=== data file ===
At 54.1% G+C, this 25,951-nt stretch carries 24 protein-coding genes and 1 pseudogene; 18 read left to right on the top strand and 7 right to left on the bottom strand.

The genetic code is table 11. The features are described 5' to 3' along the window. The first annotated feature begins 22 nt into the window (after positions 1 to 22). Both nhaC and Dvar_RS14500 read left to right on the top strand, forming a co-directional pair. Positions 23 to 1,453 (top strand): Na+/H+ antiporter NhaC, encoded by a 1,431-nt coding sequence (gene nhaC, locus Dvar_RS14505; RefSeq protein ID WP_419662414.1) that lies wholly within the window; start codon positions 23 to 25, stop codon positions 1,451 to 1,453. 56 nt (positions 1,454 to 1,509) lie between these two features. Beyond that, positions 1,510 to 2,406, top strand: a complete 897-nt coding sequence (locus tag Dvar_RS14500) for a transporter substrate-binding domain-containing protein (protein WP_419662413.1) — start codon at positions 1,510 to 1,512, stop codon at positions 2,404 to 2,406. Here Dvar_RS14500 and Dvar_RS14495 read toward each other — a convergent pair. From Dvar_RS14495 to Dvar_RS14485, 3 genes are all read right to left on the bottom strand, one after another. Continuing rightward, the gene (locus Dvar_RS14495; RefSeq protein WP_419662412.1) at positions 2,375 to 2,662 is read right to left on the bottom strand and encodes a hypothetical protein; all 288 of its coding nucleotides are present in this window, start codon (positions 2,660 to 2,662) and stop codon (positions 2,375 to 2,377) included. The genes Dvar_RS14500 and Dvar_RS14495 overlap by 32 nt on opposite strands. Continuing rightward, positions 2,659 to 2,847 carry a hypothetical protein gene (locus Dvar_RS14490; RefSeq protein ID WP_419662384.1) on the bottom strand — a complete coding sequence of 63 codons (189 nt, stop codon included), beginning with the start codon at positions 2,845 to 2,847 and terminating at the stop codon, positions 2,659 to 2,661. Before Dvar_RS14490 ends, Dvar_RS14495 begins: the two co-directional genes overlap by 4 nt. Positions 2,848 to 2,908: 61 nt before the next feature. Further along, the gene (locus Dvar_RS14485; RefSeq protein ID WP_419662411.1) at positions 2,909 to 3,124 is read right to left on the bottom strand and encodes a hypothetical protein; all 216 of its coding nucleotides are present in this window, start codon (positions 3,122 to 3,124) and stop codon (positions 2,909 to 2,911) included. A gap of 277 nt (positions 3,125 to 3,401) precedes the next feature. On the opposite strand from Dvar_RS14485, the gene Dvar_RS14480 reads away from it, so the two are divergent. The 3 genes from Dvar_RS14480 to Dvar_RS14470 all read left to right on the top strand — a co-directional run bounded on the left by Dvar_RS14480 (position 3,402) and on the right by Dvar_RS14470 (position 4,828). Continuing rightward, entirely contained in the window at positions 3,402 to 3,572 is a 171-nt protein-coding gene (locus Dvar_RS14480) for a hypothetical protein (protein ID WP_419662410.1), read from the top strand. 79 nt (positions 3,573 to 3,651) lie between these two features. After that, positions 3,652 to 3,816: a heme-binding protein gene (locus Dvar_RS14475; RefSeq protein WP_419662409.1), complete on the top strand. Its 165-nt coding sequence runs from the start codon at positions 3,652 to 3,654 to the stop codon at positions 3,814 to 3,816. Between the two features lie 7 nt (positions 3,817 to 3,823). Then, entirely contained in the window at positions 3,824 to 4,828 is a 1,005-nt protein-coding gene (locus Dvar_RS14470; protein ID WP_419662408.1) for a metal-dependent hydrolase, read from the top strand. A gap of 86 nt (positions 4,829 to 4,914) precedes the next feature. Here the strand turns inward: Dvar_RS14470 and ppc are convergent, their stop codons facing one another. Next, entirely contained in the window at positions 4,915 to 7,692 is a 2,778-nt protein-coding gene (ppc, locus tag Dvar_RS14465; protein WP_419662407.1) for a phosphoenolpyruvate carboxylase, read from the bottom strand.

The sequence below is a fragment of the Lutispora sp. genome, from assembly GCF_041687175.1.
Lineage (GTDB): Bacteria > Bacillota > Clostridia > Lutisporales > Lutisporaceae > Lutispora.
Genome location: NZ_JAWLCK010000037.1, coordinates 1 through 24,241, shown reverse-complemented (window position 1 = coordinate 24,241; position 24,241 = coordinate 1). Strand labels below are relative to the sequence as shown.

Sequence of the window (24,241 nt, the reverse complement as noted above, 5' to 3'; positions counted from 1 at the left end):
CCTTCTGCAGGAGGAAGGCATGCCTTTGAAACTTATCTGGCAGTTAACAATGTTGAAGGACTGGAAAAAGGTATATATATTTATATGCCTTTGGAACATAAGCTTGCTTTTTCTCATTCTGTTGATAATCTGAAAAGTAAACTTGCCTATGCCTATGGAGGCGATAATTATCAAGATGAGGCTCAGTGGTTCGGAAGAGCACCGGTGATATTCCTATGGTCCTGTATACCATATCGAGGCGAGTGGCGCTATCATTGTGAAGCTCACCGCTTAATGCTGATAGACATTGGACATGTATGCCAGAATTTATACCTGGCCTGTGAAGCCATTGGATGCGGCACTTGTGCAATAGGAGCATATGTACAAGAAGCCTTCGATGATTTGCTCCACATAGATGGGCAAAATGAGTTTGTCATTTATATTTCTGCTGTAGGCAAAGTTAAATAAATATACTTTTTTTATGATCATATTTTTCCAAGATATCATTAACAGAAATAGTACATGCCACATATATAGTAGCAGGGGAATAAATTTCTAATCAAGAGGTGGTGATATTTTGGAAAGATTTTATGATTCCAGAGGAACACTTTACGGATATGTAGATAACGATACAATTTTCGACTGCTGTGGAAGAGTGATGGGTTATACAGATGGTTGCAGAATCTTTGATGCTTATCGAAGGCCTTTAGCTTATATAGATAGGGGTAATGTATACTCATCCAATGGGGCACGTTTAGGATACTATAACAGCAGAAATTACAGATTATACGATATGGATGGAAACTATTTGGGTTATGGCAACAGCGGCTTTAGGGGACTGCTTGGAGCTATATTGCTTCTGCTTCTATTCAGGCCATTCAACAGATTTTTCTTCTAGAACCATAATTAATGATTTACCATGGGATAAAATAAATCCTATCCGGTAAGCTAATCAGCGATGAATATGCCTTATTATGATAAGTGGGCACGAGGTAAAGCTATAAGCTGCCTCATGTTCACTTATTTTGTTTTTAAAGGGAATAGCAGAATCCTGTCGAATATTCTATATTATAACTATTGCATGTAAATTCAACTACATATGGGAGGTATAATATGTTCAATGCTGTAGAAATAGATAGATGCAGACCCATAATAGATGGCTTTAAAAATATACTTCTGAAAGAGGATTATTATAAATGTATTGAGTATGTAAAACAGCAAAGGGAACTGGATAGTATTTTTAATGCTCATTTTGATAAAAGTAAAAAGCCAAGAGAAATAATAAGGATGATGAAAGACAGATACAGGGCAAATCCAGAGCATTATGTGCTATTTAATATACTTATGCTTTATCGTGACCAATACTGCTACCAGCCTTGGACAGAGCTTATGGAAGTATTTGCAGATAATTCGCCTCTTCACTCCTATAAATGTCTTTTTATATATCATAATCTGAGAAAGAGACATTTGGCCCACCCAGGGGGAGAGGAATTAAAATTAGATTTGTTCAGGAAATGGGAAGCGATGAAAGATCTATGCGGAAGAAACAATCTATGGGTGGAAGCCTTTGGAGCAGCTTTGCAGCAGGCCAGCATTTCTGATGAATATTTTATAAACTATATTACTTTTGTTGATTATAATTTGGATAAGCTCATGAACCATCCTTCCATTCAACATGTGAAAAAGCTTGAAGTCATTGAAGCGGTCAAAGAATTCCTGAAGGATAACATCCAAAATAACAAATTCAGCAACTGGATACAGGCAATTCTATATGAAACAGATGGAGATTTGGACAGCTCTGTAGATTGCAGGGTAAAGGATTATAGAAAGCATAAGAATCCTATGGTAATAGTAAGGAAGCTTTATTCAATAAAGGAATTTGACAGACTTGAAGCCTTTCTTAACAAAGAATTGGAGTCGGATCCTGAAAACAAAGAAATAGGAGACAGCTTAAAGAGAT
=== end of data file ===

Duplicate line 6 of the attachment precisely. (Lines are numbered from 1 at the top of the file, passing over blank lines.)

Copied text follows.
Sequence of the window (24,241 nt, the reverse complement as noted above, 5' to 3'; positions counted from 1 at the left end):